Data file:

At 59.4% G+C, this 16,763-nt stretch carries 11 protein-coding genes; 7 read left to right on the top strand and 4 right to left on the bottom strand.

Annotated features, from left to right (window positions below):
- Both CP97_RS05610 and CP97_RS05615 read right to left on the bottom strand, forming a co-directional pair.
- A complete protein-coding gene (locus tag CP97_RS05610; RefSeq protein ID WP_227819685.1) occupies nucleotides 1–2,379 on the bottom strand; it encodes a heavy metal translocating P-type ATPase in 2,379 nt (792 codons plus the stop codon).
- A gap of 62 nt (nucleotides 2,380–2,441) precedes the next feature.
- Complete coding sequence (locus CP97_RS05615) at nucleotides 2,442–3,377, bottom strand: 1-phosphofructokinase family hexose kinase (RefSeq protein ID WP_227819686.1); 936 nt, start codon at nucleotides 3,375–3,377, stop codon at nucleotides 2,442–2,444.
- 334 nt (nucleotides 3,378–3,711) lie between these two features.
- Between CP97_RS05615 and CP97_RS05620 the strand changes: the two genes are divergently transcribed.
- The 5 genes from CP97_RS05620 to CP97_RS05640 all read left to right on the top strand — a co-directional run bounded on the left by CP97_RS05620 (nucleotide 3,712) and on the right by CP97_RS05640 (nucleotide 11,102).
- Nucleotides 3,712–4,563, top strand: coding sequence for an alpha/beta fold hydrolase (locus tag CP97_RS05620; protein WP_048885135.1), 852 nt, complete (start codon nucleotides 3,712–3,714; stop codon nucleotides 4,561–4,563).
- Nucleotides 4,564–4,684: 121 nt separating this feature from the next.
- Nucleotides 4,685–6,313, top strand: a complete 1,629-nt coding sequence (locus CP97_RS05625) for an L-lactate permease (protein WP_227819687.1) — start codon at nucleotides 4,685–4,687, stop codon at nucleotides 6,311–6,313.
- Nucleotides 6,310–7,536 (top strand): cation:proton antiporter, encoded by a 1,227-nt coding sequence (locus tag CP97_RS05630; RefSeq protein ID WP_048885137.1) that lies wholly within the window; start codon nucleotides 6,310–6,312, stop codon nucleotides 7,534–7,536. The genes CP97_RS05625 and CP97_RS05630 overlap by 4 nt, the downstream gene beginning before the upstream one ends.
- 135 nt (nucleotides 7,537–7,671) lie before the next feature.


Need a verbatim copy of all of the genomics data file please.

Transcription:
At 59.4% G+C, this 16,763-nt stretch carries 11 protein-coding genes; 7 read left to right on the top strand and 4 right to left on the bottom strand.

Annotated features, from left to right (window positions below):
- Both CP97_RS05610 and CP97_RS05615 read right to left on the bottom strand, forming a co-directional pair.
- A complete protein-coding gene (locus tag CP97_RS05610; RefSeq protein ID WP_227819685.1) occupies nucleotides 1–2,379 on the bottom strand; it encodes a heavy metal translocating P-type ATPase in 2,379 nt (792 codons plus the stop codon).
- A gap of 62 nt (nucleotides 2,380–2,441) precedes the next feature.
- Complete coding sequence (locus CP97_RS05615) at nucleotides 2,442–3,377, bottom strand: 1-phosphofructokinase family hexose kinase (RefSeq protein ID WP_227819686.1); 936 nt, start codon at nucleotides 3,375–3,377, stop codon at nucleotides 2,442–2,444.
- 334 nt (nucleotides 3,378–3,711) lie between these two features.
- Between CP97_RS05615 and CP97_RS05620 the strand changes: the two genes are divergently transcribed.
- The 5 genes from CP97_RS05620 to CP97_RS05640 all read left to right on the top strand — a co-directional run bounded on the left by CP97_RS05620 (nucleotide 3,712) and on the right by CP97_RS05640 (nucleotide 11,102).
- Nucleotides 3,712–4,563, top strand: coding sequence for an alpha/beta fold hydrolase (locus tag CP97_RS05620; protein WP_048885135.1), 852 nt, complete (start codon nucleotides 3,712–3,714; stop codon nucleotides 4,561–4,563).
- Nucleotides 4,564–4,684: 121 nt separating this feature from the next.
- Nucleotides 4,685–6,313, top strand: a complete 1,629-nt coding sequence (locus CP97_RS05625) for an L-lactate permease (protein WP_227819687.1) — start codon at nucleotides 4,685–4,687, stop codon at nucleotides 6,311–6,313.
- Nucleotides 6,310–7,536 (top strand): cation:proton antiporter, encoded by a 1,227-nt coding sequence (locus tag CP97_RS05630; RefSeq protein ID WP_048885137.1) that lies wholly within the window; start codon nucleotides 6,310–6,312, stop codon nucleotides 7,534–7,536. The genes CP97_RS05625 and CP97_RS05630 overlap by 4 nt, the downstream gene beginning before the upstream one ends.
- 135 nt (nucleotides 7,537–7,671) lie before the next feature.